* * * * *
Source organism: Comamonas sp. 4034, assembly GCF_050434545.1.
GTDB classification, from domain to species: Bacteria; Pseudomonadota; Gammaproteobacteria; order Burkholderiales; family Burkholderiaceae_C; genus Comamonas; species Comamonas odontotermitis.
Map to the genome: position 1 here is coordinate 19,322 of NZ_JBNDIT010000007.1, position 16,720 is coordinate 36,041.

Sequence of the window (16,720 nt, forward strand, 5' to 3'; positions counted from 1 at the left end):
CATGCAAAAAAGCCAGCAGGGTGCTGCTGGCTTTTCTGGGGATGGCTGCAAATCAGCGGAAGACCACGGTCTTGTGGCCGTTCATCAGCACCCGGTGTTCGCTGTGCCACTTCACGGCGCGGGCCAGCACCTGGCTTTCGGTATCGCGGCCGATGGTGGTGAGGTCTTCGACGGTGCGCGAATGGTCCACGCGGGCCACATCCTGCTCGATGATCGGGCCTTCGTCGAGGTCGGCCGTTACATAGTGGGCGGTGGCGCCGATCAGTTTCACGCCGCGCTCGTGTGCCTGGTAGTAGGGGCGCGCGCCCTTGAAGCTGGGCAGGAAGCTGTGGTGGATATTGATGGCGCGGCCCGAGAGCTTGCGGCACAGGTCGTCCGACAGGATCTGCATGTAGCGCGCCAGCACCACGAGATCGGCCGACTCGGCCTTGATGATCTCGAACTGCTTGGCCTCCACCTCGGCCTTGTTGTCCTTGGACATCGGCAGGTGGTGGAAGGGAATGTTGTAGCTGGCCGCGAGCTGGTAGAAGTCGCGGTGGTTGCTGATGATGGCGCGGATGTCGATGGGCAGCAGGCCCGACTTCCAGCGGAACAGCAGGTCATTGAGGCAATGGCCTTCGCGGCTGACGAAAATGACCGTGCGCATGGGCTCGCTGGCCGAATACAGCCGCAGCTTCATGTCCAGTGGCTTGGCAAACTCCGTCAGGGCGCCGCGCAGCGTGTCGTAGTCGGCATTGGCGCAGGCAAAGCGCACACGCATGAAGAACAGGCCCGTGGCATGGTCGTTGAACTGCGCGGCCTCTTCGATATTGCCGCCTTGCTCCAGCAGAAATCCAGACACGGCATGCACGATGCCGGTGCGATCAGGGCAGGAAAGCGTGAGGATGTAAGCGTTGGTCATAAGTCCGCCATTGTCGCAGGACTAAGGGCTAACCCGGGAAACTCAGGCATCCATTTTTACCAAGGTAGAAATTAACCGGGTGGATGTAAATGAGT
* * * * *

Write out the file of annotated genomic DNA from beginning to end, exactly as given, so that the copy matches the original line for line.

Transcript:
Source organism: Comamonas sp. 4034, assembly GCF_050434545.1.
GTDB classification, from domain to species: Bacteria; Pseudomonadota; Gammaproteobacteria; order Burkholderiales; family Burkholderiaceae_C; genus Comamonas; species Comamonas odontotermitis.
Map to the genome: position 1 here is coordinate 19,322 of NZ_JBNDIT010000007.1, position 16,720 is coordinate 36,041.

Sequence of the window (16,720 nt, forward strand, 5' to 3'; positions counted from 1 at the left end):
CATGCAAAAAAGCCAGCAGGGTGCTGCTGGCTTTTCTGGGGATGGCTGCAAATCAGCGGAAGACCACGGTCTTGTGGCCGTTCATCAGCACCCGGTGTTCGCTGTGCCACTTCACGGCGCGGGCCAGCACCTGGCTTTCGGTATCGCGGCCGATGGTGGTGAGGTCTTCGACGGTGCGCGAATGGTCCACGCGGGCCACATCCTGCTCGATGATCGGGCCTTCGTCGAGGTCGGCCGTTACATAGTGGGCGGTGGCGCCGATCAGTTTCACGCCGCGCTCGTGTGCCTGGTAGTAGGGGCGCGCGCCCTTGAAGCTGGGCAGGAAGCTGTGGTGGATATTGATGGCGCGGCCCGAGAGCTTGCGGCACAGGTCGTCCGACAGGATCTGCATGTAGCGCGCCAGCACCACGAGATCGGCCGACTCGGCCTTGATGATCTCGAACTGCTTGGCCTCCACCTCGGCCTTGTTGTCCTTGGACATCGGCAGGTGGTGGAAGGGAATGTTGTAGCTGGCCGCGAGCTGGTAGAAGTCGCGGTGGTTGCTGATGATGGCGCGGATGTCGATGGGCAGCAGGCCCGACTTCCAGCGGAACAGCAGGTCATTGAGGCAATGGCCTTCGCGGCTGACGAAAATGACCGTGCGCATGGGCTCGCTGGCCGAATACAGCCGCAGCTTCATGTCCAGTGGCTTGGCAAACTCCGTCAGGGCGCCGCGCAGCGTGTCGTAGTCGGCATTGGCGCAGGCAAAGCGCACACGCATGAAGAACAGGCCCGTGGCATGGTCGTTGAACTGCGCGGCCTCTTCGATATTGCCGCCTTGCTCCAGCAGAAATCCAGACACGGCATGCACGATGCCGGTGCGATCAGGGCAGGAAAGCGTGAGGATGTAAGCGTTGGTCATAAGTCCGCCATTGTCGCAGGACTAAGGGCTAACCCGGGAAACTCAGGCATCCATTTTTACCAAGGTAGAAATTAACCGGGTGGATGTAAATGAGT